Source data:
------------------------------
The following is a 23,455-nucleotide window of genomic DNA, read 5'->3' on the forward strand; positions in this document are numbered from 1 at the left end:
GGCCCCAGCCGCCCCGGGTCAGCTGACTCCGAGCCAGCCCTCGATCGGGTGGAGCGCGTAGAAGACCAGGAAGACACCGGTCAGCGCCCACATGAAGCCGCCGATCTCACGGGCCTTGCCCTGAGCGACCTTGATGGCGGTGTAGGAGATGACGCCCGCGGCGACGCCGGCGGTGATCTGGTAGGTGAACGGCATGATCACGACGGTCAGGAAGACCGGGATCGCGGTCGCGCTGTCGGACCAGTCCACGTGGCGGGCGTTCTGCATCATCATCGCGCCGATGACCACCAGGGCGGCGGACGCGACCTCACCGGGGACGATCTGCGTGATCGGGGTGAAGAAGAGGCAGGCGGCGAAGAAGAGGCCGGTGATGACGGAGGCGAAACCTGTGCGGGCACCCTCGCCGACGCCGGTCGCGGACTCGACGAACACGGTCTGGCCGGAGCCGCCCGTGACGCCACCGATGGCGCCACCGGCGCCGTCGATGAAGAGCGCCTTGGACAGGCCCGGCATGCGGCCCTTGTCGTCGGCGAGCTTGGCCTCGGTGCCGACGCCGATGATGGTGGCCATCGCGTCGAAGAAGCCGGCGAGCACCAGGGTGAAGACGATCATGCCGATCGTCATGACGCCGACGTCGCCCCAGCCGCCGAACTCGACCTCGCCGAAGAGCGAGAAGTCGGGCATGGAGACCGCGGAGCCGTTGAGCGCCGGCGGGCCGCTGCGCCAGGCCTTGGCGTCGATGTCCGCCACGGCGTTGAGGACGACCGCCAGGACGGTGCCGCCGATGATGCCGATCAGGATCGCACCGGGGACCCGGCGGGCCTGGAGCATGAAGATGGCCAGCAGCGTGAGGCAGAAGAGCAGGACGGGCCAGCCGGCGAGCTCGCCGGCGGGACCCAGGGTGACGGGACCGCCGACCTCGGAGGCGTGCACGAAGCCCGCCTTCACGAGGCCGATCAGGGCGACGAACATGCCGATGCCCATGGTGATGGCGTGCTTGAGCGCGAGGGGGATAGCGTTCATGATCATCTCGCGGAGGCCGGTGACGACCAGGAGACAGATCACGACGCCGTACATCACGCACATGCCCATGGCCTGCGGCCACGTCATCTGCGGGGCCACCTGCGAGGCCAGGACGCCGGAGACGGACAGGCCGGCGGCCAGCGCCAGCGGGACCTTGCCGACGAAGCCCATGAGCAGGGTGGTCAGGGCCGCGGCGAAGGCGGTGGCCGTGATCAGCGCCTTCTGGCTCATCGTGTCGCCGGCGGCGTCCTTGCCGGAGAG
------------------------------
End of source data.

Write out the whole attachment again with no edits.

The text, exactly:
The following is a 23,455-nucleotide window of genomic DNA, read 5'->3' on the forward strand; positions in this document are numbered from 1 at the left end:
GGCCCCAGCCGCCCCGGGTCAGCTGACTCCGAGCCAGCCCTCGATCGGGTGGAGCGCGTAGAAGACCAGGAAGACACCGGTCAGCGCCCACATGAAGCCGCCGATCTCACGGGCCTTGCCCTGAGCGACCTTGATGGCGGTGTAGGAGATGACGCCCGCGGCGACGCCGGCGGTGATCTGGTAGGTGAACGGCATGATCACGACGGTCAGGAAGACCGGGATCGCGGTCGCGCTGTCGGACCAGTCCACGTGGCGGGCGTTCTGCATCATCATCGCGCCGATGACCACCAGGGCGGCGGACGCGACCTCACCGGGGACGATCTGCGTGATCGGGGTGAAGAAGAGGCAGGCGGCGAAGAAGAGGCCGGTGATGACGGAGGCGAAACCTGTGCGGGCACCCTCGCCGACGCCGGTCGCGGACTCGACGAACACGGTCTGGCCGGAGCCGCCCGTGACGCCACCGATGGCGCCACCGGCGCCGTCGATGAAGAGCGCCTTGGACAGGCCCGGCATGCGGCCCTTGTCGTCGGCGAGCTTGGCCTCGGTGCCGACGCCGATGATGGTGGCCATCGCGTCGAAGAAGCCGGCGAGCACCAGGGTGAAGACGATCATGCCGATCGTCATGACGCCGACGTCGCCCCAGCCGCCGAACTCGACCTCGCCGAAGAGCGAGAAGTCGGGCATGGAGACCGCGGAGCCGTTGAGCGCCGGCGGGCCGCTGCGCCAGGCCTTGGCGTCGATGTCCGCCACGGCGTTGAGGACGACCGCCAGGACGGTGCCGCCGATGATGCCGATCAGGATCGCACCGGGGACCCGGCGGGCCTGGAGCATGAAGATGGCCAGCAGCGTGAGGCAGAAGAGCAGGACGGGCCAGCCGGCGAGCTCGCCGGCGGGACCCAGGGTGACGGGACCGCCGACCTCGGAGGCGTGCACGAAGCCCGCCTTCACGAGGCCGATCAGGGCGACGAACATGCCGATGCCCATGGTGATGGCGTGCTTGAGCGCGAGGGGGATAGCGTTCATGATCATCTCGCGGAGGCCGGTGACGACCAGGAGACAGATCACGACGCCGTACATCACGCACATGCCCATGGCCTGCGGCCACGTCATCTGCGGGGCCACCTGCGAGGCCAGGACGCCGGAGACGGACAGGCCGGCGGCCAGCGCCAGCGGGACCTTGCCGACGAAGCCCATGAGCAGGGTGGTCAGGGCCGCGGCGAAGGCGGTGGCCGTGATCAGCGCCTTCTGGCTCATCGTGTCGCCGGCGGCGTCCTTGCCGGAGAG